5. Unstructured exercise has effects on the dog’s other behavior due to the chemicals involved in the body. The dog just mindlessly running after anything that moves likely feels something like a human “runner’s high.” This is addictive. People tend to consider it a “good addiction,” but people choose whether or not to do it, and can be fully informed of whatever they might be doing to their bodies.
Dogs go with their feelings when we don’t direct them with training and handling. They can’t make a connection between what they did an hour ago or yesterday, and how their hips hurt now. They can injure themselves because they tend not to feel as much pain when highly excited.
With wild activity, dogs can also push an injury that would have healed with restricted activity into one that will require surgery. Since the dog is running like a maniac, the human can’t believe the dog could be hurt. Thus the dog doesn’t see the veterinarian in time to get put on restricted activity and heal the injury at a minor stage. Failure to recognize such injuries leads to all sorts of other problems, including anxiety and aggression.
When you and your dog do things together, there will be pauses in the action and chances to take stock of how the dog is doing. Work with your dog on control exercises, too, including training to stay. For their own well-being and to be good companions, all dogs need to know how to behave with composure. Training and working with your dog should always include this ability.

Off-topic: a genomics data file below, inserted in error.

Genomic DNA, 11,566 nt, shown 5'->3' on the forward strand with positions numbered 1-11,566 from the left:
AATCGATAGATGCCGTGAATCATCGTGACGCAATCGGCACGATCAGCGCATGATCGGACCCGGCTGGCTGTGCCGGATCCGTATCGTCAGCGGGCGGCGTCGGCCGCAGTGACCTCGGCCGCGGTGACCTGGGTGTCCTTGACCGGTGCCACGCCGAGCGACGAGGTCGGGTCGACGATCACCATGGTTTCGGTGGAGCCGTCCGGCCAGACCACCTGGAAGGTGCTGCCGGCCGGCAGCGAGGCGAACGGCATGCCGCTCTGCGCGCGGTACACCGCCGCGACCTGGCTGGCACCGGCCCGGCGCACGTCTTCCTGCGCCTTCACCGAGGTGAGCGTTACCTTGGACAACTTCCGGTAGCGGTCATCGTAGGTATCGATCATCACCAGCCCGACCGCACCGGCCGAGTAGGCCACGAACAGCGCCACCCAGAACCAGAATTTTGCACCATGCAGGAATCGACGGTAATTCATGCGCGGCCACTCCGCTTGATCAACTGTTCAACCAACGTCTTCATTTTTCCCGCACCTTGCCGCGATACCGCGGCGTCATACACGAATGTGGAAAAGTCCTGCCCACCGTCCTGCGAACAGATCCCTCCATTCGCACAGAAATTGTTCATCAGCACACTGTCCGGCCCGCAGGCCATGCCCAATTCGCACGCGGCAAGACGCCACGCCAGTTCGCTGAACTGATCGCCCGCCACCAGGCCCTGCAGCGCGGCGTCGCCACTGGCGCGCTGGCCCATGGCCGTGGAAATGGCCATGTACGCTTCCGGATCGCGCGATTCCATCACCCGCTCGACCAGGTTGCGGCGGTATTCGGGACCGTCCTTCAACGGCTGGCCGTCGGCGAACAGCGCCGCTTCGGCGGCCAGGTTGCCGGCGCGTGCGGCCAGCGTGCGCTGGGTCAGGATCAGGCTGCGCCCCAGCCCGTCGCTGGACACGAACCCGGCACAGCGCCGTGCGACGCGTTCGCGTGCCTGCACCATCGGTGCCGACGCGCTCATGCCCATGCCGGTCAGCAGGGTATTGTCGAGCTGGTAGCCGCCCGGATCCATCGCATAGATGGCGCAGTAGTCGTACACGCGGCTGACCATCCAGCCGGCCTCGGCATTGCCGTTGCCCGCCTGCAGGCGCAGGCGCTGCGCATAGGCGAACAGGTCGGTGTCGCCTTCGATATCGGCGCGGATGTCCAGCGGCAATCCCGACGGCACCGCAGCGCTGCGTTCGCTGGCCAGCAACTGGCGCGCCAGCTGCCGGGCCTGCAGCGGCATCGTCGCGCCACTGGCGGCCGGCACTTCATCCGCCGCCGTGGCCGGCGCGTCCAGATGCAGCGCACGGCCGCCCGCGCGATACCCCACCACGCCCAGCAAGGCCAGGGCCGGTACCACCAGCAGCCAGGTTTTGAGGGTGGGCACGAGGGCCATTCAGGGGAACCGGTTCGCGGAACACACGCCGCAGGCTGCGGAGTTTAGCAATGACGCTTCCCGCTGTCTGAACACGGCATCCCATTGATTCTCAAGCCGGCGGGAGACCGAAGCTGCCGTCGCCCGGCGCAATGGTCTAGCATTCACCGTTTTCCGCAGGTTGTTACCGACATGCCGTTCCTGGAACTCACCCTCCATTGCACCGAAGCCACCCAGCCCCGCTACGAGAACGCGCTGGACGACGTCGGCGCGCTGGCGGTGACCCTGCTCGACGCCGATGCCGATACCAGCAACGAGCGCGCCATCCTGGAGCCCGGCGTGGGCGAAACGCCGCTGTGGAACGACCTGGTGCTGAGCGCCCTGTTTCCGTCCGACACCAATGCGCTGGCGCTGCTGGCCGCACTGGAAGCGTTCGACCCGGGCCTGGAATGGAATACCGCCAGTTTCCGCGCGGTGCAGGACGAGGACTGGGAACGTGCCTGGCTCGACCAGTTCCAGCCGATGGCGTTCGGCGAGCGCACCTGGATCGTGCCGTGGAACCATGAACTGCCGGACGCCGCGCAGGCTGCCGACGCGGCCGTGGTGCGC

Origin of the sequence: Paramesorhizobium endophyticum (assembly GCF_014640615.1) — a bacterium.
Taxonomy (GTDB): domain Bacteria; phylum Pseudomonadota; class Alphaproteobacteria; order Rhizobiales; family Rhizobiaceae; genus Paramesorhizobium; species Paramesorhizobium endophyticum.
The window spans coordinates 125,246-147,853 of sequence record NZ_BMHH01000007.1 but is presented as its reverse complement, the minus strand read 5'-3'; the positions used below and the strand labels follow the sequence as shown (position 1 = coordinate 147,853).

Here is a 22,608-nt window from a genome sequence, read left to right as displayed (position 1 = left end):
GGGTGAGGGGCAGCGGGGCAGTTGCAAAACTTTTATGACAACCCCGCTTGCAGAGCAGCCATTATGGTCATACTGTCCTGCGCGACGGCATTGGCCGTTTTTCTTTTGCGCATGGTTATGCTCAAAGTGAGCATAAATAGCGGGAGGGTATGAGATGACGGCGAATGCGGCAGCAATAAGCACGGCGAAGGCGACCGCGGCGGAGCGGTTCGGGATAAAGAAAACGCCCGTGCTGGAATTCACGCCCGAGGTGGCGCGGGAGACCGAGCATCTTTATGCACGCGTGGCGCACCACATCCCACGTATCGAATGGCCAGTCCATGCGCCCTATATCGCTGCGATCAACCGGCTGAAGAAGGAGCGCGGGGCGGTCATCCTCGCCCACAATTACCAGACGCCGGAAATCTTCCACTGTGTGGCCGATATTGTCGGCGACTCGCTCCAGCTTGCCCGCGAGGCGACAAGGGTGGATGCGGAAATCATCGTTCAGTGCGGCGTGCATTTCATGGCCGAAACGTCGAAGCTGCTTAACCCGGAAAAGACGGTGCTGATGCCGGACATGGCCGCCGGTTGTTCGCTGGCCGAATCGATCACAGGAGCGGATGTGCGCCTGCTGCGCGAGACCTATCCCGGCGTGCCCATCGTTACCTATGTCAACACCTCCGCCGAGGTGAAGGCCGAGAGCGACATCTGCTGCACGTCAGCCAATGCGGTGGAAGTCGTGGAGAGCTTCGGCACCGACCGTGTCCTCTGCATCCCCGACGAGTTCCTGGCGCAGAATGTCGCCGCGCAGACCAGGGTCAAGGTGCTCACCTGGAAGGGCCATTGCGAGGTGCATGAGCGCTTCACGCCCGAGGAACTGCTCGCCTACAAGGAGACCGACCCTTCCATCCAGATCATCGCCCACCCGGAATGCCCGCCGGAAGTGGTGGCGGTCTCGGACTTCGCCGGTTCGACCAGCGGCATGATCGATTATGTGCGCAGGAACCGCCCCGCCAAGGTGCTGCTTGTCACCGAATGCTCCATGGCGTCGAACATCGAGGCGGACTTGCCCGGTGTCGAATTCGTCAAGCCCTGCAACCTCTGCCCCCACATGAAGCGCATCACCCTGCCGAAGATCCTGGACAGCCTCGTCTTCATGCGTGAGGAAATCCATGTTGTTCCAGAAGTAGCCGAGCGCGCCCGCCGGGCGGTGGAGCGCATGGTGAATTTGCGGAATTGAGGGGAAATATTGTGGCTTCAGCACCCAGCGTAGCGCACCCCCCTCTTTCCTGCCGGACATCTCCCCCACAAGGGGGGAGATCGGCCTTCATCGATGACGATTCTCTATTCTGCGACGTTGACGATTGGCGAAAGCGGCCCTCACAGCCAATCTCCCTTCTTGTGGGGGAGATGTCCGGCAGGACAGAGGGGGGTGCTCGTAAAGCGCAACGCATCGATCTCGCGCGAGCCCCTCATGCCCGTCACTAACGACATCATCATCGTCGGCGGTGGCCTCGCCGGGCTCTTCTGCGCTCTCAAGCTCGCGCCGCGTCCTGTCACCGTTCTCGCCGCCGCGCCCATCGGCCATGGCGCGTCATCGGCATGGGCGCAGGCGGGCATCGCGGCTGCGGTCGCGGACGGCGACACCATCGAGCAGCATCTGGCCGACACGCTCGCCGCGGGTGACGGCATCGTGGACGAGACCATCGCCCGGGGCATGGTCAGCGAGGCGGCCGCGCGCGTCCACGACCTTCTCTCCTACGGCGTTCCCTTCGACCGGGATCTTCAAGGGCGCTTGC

Dogs need to learn to exit a crate or other doorway calmly, to hold still for collar and leash to be put on and taken off, to ride safely and quietly in a car, and never to exit a car without permission. All of this will aid your active times together and naturally fit into the training you do with your dog. Whenever the dog seems like a runaway horse; stop, think about how to slow the dog down and insert control points, and then start training toward that goal. Training will be safer—and so will your dog’s life.
6. When you and your dog exercise minds and bodies together, you’ll get more good places to go. Join with other people who have similar training goals. Learn the skills to continue becoming a better dog handler—there is no limit, absolutely none, to how good you can get at it. There will always be more to learn. That’s part of the fun. Getting together with other dog lovers and seeing your dog doing things he loves to do are some of the other parts.
The places you get to go with your dog for structured dog activities tend to be safer than where you might wind up going just for the purpose of tiring the dog. More people can check the grounds for safety, the group can get property owner consent to work dogs there, and the other dogs will be under the control of people you know.
To find a group of like-minded dog people, you might start by contacting volunteers in local dog clubs. The American Kennel Club website, www.akc.org, lists AKC member and licensed clubs by state. Even if the activity isn’t one the AKC offers titles in, active dog club members tend to know about other active dog groups in the area. One person may suggest another for you to call, and soon you find the right group. When you have dogs and a specific dog activity in common, likely you’ll fit right in.
Tired in a Good Way
Finding a sport or job to do with your dog may seem harder than taking the dog out for a hard run once or twice a day, but is it really harder? The trained dog’s training spills over into everyday life, making the dog easier to live with. The various aspects of training for any structured activity mean you have some things you can do indoors on days when getting outdoors isn’t an option.